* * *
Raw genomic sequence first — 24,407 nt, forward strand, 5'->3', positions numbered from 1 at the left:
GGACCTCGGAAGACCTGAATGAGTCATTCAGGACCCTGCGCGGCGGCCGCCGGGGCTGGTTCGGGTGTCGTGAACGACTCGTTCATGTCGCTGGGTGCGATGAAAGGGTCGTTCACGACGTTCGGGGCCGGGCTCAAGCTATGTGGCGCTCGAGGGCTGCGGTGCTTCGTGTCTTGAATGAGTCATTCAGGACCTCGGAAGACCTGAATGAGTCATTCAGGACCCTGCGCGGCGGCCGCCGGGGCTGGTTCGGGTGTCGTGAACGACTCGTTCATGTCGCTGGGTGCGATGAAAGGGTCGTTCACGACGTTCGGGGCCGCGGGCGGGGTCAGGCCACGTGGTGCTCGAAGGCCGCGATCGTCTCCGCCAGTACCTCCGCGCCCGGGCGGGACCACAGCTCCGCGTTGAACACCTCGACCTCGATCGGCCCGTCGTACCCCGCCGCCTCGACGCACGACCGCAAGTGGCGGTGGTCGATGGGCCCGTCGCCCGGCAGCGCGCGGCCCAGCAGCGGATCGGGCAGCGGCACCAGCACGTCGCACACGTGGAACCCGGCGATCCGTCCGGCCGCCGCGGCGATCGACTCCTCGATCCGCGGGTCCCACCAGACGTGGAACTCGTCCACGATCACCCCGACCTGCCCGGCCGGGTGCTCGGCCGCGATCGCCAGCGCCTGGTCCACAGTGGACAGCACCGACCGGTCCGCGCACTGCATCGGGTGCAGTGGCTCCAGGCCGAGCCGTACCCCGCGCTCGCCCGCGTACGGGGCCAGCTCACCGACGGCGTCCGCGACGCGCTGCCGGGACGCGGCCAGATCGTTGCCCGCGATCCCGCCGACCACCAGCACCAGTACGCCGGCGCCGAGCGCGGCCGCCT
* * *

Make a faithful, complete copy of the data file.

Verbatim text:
Raw genomic sequence first — 24,407 nt, forward strand, 5'->3', positions numbered from 1 at the left:
GGACCTCGGAAGACCTGAATGAGTCATTCAGGACCCTGCGCGGCGGCCGCCGGGGCTGGTTCGGGTGTCGTGAACGACTCGTTCATGTCGCTGGGTGCGATGAAAGGGTCGTTCACGACGTTCGGGGCCGGGCTCAAGCTATGTGGCGCTCGAGGGCTGCGGTGCTTCGTGTCTTGAATGAGTCATTCAGGACCTCGGAAGACCTGAATGAGTCATTCAGGACCCTGCGCGGCGGCCGCCGGGGCTGGTTCGGGTGTCGTGAACGACTCGTTCATGTCGCTGGGTGCGATGAAAGGGTCGTTCACGACGTTCGGGGCCGCGGGCGGGGTCAGGCCACGTGGTGCTCGAAGGCCGCGATCGTCTCCGCCAGTACCTCCGCGCCCGGGCGGGACCACAGCTCCGCGTTGAACACCTCGACCTCGATCGGCCCGTCGTACCCCGCCGCCTCGACGCACGACCGCAAGTGGCGGTGGTCGATGGGCCCGTCGCCCGGCAGCGCGCGGCCCAGCAGCGGATCGGGCAGCGGCACCAGCACGTCGCACACGTGGAACCCGGCGATCCGTCCGGCCGCCGCGGCGATCGACTCCTCGATCCGCGGGTCCCACCAGACGTGGAACTCGTCCACGATCACCCCGACCTGCCCGGCCGGGTGCTCGGCCGCGATCGCCAGCGCCTGGTCCACAGTGGACAGCACCGACCGGTCCGCGCACTGCATCGGGTGCAGTGGCTCCAGGCCGAGCCGTACCCCGCGCTCGCCCGCGTACGGGGCCAGCTCACCGACGGCGTCCGCGACGCGCTGCCGGGACGCGGCCAGATCGTTGCCCGCGATCCCGCCGACCACCAGCACCAGTACGCCGGCGCCGAGCGCGGCCGCCT